P.S. If you’re buzzing with excitement you can get a sneak peak at some stuff we’re going to talk about by visiting the Roots & Fire pinterest account. Be sure to check out the Zero Waste Home and Zero Waste Kitchen/Pantry boards.
Now, I’d like to address a few worries that many people have when they are first learning about zero waste.
Style & Space: “Bulk kitchen goods don’t match my kitchen style”, or “I live in a really tiny apartment and don’t have enough room for bulk food”.
Here’s the thing, we’ve all been in a situation where we have erred on the side of vanity even when we know the alternative might be a better moral or logical choice. It happens, we’re only human. The great news is that you don’t have to compromise style in order to achieve a plastic free kitchen.
There are lots of options for bulk food containers to match any kitchen, whether your style runs toward a bohemian look, cottage shabby chic, minimalist and streamlined, or rustic. Whichever containers you go with, I guarantee you that they will look 100 times better than any Captain Crunch box looking down at you from your fridge.
If you live in a smaller space you’re actually in luck. You may worry when you read the words “bulk food”, but we’re not talking about the highly packaged set of 25 ketchup bottles that you get at the big club stores. Quite the opposite. After my initial kitchen and pantry purge I gathered my dried goods from three separate areas of my kitchen. Upon transferring them into appropriate glass jars, I found that my large assortment of grains, pastas, dried beans, sugar, flour, and canned items now fit into a small hutch in the corner of my kitchen.
Now, instead of standing on tip toe to reach into the dark crevices of my cabinets, all my food is organized and out on display. Doing this has made meal time a breeze and at the end of every week I can glance quickly to see which items we’re running low on.
Access: “I don’t have access to bulk goods or a bulk aisle, I live in the middle of nowhere.”
This issue is tricky and one that I struggled with for awhile. Despite living in an area with a large assortment of “green” grocery stores I could never find one with a bulk aisle that suited my needs. If you live in an area where your main source of food runs more towards a Food n’ Stuff instead of a Whole foods I encourage you to look outside the box. You may not be able to reach 100 % plastic free in your kitchen, but the goal can still be a priority. Focus on purchasing items without plastic and buying only metal and glass. Take some time to peruse the ethnic food aisles where you already shop, frequently the bottom shelves host a variety of rice and dried beans in large canvas bags. Also, consider shopping in health food stores, ethnic food markets, and farmer’s markets, their variety might surprise you.
Time: “I don’t have time to bulk shop”, or “I’m always in a hurry and prepackaged convenience foods save me time.”
We’ve been there! With two young kids, two dogs, family requirements, weekly kid’s activities, and daily chores on top, some weeks can seem like we never have enough time. Personally, this was my biggest reservation. Any big change we make in our family needs to be a positive one. Like a lot of parents, I struggle with balancing all the needs of our family. Setting up a plastic free kitchen in our home has been a total game changer. Instead of running out multiple times a week to pick up forgotten items, and feeling uninspired to cook, our routine has simplified. Every week I glance at the glass jars in our pantry to see what we’re low on, and peak quickly in our fridge. I only shop for what we need that week. Gone are the days of spoiled produce and space hogging expired dry goods. We usually shop on early morning weekends before the rush and get a head start on our day. Once a week I’ll prep a few vegan items to freeze that I can easily add to a dish during the week.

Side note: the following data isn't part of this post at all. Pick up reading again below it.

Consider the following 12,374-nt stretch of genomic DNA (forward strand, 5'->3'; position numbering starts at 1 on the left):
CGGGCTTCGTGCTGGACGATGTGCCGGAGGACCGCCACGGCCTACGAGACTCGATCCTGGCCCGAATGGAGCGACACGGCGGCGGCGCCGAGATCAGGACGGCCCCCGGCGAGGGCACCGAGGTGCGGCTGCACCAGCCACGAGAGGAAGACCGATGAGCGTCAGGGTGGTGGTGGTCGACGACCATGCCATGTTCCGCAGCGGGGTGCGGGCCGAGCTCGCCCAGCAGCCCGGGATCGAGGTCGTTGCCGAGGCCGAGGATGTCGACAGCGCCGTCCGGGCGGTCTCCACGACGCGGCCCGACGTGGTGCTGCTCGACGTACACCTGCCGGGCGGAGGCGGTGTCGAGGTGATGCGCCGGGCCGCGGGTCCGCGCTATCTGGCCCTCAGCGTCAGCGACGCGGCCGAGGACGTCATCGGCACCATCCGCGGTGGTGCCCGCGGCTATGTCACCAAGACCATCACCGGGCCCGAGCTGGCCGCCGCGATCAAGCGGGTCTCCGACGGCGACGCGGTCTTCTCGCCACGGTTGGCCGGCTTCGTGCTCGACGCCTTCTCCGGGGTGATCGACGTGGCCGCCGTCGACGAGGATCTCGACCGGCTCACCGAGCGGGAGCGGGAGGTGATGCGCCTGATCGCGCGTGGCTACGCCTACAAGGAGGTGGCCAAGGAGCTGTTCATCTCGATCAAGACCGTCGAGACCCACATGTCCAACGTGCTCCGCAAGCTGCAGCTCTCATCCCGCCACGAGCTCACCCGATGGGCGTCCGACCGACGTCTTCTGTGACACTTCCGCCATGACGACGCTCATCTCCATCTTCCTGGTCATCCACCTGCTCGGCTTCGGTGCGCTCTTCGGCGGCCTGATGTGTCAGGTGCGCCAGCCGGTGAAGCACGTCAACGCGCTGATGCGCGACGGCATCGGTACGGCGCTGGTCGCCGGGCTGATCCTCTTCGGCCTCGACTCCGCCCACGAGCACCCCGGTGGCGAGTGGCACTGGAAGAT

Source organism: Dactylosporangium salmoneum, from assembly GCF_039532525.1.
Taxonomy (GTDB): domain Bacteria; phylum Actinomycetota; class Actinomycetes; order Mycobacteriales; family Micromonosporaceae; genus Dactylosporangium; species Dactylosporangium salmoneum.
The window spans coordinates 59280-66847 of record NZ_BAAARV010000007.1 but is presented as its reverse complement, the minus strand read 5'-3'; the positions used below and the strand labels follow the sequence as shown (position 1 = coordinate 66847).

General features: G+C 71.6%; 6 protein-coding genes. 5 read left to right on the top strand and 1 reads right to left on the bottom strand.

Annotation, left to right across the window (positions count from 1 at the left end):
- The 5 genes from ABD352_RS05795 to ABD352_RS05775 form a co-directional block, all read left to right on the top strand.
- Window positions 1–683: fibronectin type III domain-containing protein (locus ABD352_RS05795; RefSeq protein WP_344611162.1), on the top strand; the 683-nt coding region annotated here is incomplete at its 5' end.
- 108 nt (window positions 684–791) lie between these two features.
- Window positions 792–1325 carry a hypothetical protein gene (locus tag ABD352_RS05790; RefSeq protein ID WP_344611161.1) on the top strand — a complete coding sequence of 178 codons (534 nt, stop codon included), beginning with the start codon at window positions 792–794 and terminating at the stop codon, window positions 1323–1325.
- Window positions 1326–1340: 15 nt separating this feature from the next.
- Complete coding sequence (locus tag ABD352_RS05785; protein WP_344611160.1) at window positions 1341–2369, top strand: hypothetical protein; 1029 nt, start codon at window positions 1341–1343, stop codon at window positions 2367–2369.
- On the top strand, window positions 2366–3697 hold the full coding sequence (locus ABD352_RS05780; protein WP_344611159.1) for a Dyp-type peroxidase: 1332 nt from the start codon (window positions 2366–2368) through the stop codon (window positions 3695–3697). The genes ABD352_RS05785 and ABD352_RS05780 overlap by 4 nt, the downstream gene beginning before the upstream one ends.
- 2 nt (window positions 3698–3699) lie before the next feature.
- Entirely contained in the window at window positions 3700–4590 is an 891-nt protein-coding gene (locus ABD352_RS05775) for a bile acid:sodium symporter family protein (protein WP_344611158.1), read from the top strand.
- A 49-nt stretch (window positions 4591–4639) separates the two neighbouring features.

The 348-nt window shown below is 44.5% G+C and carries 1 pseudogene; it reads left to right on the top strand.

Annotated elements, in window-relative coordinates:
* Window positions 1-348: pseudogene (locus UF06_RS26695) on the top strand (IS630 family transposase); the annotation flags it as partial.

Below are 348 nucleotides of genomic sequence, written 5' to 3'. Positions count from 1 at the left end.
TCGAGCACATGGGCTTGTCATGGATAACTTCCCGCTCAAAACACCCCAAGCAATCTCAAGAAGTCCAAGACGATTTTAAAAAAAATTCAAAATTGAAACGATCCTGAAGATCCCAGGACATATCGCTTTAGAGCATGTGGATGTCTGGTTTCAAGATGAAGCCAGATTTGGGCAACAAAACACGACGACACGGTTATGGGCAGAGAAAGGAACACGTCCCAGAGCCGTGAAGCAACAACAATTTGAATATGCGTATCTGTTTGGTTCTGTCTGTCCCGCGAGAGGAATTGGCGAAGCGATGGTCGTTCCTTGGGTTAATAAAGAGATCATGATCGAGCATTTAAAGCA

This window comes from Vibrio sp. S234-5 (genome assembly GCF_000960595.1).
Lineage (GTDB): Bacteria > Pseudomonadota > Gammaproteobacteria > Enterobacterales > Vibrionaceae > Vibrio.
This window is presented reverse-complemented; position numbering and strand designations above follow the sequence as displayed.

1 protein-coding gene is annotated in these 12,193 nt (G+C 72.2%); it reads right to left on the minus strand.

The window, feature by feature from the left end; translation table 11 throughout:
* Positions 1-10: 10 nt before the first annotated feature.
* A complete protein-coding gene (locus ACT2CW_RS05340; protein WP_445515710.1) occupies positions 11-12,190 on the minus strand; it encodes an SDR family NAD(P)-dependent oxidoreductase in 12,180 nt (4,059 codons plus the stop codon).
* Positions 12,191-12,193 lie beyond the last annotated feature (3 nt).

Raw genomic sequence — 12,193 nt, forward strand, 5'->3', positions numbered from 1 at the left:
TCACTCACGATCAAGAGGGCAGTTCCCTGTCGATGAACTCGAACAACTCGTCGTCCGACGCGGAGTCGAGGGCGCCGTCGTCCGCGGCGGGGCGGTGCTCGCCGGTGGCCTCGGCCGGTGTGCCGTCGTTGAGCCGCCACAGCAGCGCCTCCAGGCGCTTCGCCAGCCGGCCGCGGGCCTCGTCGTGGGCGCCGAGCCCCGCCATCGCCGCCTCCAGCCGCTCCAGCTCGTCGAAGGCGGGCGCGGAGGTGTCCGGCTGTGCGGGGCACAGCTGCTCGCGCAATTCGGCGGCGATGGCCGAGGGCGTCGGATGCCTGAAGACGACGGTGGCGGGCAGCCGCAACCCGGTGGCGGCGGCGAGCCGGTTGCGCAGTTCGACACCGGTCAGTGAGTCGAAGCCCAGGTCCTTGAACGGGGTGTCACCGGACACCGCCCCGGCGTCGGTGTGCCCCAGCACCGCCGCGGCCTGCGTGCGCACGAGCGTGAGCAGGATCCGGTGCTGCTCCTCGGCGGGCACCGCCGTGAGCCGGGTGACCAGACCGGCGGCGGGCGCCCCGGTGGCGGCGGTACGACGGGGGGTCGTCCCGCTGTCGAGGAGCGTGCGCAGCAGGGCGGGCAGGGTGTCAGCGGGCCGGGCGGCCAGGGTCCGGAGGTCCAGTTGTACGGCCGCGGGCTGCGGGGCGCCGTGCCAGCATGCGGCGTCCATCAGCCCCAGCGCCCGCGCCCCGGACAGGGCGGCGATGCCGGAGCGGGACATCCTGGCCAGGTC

Related: Zero Waste Pregnancy Essentials
As a further confidence boost we’re going to breakdown the habits of highly successful zero waste lifestyle gurus. Take a cue from these women trailblazers to stay motivated. Spark new ideas for your own plastic free journey.
1. They Experiment: Bea Johnson of Zero Waste Home
Bea Johnson of Zero Waste Home experimented with making her own butter, cheese, and makeup products. See what you like to make. Figure out what zero waste or plastic free means to you. Like Bea, I tried the baking soda and vinegar hair wash method with less than perfect results. While it didn’t work for me, that doesn’t mean it won’t work for you. Sometimes living with less waste can mean making something yourself. Other times it can mean shelling out a few bucks for some bulk shampoo so you don’t drive yourself crazy.
2. Go Boldly: Lauren Singer of Trash is for Tossers
Shopping the bulk aisle the first time, navigating new farmer’s markets, and asking for a favour out of the ordinary can be daunting. Sure, you’re afraid you might make a fool of yourself, but life is an adventure. Next time you’re out and you want your coffee or leftovers placed in your zero waste to go containers, relax. Smile, be friendly, and patiently explain what you’re trying to do. Lauren Singer’s well renowned blog Trash is for Tossers has excellent tutorial videos on bulk food shopping.
3. Get Inspired: Ariana of Paris-to-Go